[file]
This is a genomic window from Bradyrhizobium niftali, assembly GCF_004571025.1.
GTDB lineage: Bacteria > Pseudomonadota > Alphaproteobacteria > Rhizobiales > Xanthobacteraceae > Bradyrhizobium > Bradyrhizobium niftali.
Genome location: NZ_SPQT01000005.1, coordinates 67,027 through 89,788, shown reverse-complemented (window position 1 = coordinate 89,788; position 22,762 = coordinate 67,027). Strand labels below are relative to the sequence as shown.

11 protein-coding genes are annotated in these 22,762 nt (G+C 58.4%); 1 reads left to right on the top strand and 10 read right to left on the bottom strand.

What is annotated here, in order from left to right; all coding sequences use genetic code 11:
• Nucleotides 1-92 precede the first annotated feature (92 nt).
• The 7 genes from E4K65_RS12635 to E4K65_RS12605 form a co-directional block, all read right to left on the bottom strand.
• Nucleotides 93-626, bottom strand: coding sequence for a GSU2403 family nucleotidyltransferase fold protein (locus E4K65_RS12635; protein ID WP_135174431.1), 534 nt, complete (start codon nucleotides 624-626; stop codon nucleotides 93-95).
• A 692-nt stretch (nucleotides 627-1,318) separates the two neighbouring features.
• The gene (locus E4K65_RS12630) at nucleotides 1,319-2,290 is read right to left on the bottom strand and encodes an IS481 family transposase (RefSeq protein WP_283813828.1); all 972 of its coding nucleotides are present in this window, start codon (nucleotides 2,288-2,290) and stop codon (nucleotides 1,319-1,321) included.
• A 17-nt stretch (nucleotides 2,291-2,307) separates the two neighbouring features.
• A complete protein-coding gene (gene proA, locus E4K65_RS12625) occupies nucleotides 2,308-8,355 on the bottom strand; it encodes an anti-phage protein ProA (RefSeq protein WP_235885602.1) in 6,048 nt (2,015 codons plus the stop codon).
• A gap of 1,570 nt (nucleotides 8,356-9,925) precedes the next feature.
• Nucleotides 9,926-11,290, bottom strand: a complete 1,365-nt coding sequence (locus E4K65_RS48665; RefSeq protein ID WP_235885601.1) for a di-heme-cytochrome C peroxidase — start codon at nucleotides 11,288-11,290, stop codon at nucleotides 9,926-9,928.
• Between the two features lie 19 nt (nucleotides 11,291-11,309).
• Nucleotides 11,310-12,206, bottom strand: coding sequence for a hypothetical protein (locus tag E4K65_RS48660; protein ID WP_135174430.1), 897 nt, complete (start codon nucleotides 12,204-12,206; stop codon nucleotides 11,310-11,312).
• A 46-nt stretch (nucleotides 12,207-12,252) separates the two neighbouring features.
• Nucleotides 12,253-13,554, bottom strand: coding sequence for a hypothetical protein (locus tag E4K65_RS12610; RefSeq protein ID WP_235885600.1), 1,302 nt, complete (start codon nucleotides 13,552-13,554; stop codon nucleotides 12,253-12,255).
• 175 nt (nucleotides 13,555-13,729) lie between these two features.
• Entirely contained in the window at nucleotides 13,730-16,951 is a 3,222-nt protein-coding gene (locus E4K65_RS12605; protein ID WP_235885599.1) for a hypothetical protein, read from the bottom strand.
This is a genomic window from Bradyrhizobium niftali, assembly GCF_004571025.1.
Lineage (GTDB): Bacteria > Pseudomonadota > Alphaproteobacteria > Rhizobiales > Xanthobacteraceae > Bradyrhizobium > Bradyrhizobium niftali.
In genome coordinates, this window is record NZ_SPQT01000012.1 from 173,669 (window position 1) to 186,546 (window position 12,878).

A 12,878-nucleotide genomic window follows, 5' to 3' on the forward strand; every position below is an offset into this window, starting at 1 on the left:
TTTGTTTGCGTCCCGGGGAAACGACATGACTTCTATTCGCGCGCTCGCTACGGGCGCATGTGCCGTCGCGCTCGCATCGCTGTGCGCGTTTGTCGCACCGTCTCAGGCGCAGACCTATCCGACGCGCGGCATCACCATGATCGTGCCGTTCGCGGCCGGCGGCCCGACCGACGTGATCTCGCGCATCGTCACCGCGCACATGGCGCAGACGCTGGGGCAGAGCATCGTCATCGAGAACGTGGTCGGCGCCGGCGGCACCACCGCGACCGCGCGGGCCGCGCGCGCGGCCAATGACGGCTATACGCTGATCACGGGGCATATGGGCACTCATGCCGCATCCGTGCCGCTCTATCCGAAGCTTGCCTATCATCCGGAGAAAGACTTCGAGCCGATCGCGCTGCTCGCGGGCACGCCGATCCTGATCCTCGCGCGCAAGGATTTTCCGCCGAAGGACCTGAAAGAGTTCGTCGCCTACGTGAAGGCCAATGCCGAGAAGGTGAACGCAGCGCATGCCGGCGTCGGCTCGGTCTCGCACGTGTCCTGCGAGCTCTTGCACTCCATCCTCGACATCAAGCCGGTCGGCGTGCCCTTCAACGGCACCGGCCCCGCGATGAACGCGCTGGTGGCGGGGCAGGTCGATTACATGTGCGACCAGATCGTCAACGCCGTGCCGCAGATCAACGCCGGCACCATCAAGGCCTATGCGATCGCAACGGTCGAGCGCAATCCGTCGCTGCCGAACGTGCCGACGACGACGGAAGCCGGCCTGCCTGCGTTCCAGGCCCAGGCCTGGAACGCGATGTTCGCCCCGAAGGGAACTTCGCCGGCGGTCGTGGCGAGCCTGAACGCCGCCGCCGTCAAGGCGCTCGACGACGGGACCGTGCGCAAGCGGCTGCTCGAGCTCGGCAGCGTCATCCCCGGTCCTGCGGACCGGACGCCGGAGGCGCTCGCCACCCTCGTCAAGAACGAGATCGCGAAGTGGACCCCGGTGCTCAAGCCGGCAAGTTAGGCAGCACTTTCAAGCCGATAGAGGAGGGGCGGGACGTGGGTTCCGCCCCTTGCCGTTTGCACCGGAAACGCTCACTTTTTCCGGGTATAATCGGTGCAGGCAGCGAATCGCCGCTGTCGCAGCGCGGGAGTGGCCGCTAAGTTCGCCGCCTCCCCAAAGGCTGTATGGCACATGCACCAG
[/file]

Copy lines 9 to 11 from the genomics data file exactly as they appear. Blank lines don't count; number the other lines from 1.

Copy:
• A 692-nt stretch (nucleotides 627-1,318) separates the two neighbouring features.
• The gene (locus E4K65_RS12630) at nucleotides 1,319-2,290 is read right to left on the bottom strand and encodes an IS481 family transposase (RefSeq protein WP_283813828.1); all 972 of its coding nucleotides are present in this window, start codon (nucleotides 2,288-2,290) and stop codon (nucleotides 1,319-1,321) included.
• A 17-nt stretch (nucleotides 2,291-2,307) separates the two neighbouring features.